The Archbishop of Canterbury has admitted “embarrassment” over revelations that Canterbury Cathedral is offering jobs paying barely over the minimum wage. The Most Reverend Justin Welby waded into political debate last week by demanding a living wage for all workers of at least £7.85 per hour.
But critics have since accused the primate of hypocrisy after it emerged the Cathedral is recruiting for two kiosk assistants at just £6.70 per hour – 20p more than the £6.50 minimum required by law. The Archbishop said:
“It’s embarrassing, of course, I won’t say otherwise. But in the light of transparency, which I welcome, I will say we are a complex institution and every parish church and cathedral is an independent charity, as is every diocese.”
Mr Welby said change to a living wage would come “gradually”, because each of the independent charities lacked the resources to move more quickly. He added:
“As charities they have to do that gradually. You’ll see that – and you’ll see the accusations of hypocrisy, but make up your own mind as to what it is.”
A letter from the House of Bishops, published last week, called for “new direction” in politics to replace a society that it said was self-interested, fragmented and badly-led by politicians. Referring to “in-work poverty”, the letter read: “We have seen the burgeoning of in-work poverty – people cannot earn enough to live decently.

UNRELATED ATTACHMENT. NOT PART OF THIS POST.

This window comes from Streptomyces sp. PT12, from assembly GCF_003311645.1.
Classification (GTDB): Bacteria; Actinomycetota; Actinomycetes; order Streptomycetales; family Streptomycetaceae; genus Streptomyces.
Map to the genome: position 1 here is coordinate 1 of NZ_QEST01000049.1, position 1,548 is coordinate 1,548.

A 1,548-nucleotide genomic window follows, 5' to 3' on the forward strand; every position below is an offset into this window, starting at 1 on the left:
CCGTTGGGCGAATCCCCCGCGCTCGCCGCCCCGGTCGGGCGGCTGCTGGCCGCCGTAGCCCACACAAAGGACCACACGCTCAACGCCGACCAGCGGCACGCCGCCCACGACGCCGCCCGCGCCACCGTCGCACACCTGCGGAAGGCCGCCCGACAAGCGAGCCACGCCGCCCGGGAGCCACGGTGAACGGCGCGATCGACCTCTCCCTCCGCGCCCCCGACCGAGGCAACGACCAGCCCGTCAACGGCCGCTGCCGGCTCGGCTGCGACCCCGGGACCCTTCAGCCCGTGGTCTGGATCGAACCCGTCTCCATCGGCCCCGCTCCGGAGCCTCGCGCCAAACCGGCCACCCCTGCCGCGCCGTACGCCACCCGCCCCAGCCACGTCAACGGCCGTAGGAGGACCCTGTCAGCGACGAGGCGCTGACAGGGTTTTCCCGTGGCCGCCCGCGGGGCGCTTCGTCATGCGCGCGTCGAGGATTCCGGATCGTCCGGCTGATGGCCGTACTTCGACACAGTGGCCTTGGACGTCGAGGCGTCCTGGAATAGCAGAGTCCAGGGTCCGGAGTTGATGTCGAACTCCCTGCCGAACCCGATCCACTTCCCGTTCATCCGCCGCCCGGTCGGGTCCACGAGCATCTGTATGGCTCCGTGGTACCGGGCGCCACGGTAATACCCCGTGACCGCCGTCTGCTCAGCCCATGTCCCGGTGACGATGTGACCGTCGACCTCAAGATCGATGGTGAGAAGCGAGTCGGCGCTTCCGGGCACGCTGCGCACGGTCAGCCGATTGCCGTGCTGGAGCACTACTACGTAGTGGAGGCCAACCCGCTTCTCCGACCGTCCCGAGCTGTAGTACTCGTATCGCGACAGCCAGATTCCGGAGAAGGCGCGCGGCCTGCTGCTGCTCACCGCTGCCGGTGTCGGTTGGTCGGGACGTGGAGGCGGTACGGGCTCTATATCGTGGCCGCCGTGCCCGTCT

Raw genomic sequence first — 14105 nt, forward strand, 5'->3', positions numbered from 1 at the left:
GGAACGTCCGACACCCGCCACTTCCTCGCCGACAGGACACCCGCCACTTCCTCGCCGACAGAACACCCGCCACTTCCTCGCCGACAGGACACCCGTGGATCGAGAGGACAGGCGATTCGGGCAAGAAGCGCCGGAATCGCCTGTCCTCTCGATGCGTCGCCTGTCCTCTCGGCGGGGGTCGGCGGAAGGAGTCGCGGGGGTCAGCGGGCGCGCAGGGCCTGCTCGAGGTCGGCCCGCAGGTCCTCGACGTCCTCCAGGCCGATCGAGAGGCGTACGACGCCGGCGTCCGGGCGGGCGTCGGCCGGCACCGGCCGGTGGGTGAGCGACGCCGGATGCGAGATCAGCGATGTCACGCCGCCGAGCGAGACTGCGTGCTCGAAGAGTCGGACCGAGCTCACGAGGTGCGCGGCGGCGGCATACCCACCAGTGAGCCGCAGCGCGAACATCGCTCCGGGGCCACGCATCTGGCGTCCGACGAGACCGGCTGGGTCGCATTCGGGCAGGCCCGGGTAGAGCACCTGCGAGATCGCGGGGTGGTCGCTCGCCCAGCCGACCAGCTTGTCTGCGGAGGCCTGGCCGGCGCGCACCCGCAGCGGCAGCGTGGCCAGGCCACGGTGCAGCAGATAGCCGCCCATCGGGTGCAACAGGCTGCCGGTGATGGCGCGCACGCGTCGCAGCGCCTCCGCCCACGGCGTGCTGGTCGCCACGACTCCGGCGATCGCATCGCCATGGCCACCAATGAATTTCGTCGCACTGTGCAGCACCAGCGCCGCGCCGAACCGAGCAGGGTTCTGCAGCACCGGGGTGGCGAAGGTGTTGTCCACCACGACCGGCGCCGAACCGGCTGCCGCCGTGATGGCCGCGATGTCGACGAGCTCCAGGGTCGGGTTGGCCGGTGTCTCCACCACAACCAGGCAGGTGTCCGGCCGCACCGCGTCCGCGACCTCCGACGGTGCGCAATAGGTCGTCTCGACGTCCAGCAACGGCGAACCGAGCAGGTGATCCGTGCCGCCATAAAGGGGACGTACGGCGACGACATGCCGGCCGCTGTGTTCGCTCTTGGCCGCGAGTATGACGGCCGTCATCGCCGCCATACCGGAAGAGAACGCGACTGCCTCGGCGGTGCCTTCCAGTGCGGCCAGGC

“This is why the Church of England has backed the concept of the Living Wage – an agreement with employers to ensure that all their staff earn a modest hourly rate that is sufficient for a full time worker to live decently.”
The Church insisted that the letter was meant to counter the message – promoted by comedian Russell Brand – that taking part in politics is pointless. Bishops claimed their intention was not to tell people how to vote.
Today, however, The Sun newspaper has revealed that the Church of England is offering vacancies paying as little as £6.50 – including Canterbury Cathedral’s two kiosk vacancies. Tory MP Charlie Elphicke chided the Church, saying:
“It’s astonishing that the Church of England can call for the Living Wage to be paid by employers but don’t pay it themselves.”
Canterbury Cathedral has said that it is committed to introducing the Living Wage when ‘economically feasible’ and said ‘well over half’ of the staff were paid at least the Living Wage. The blunder comes two years after the Archbishop vowed to put payday lenders out of business – only to later discover that the Church of England’s pension fund had links to Wonga.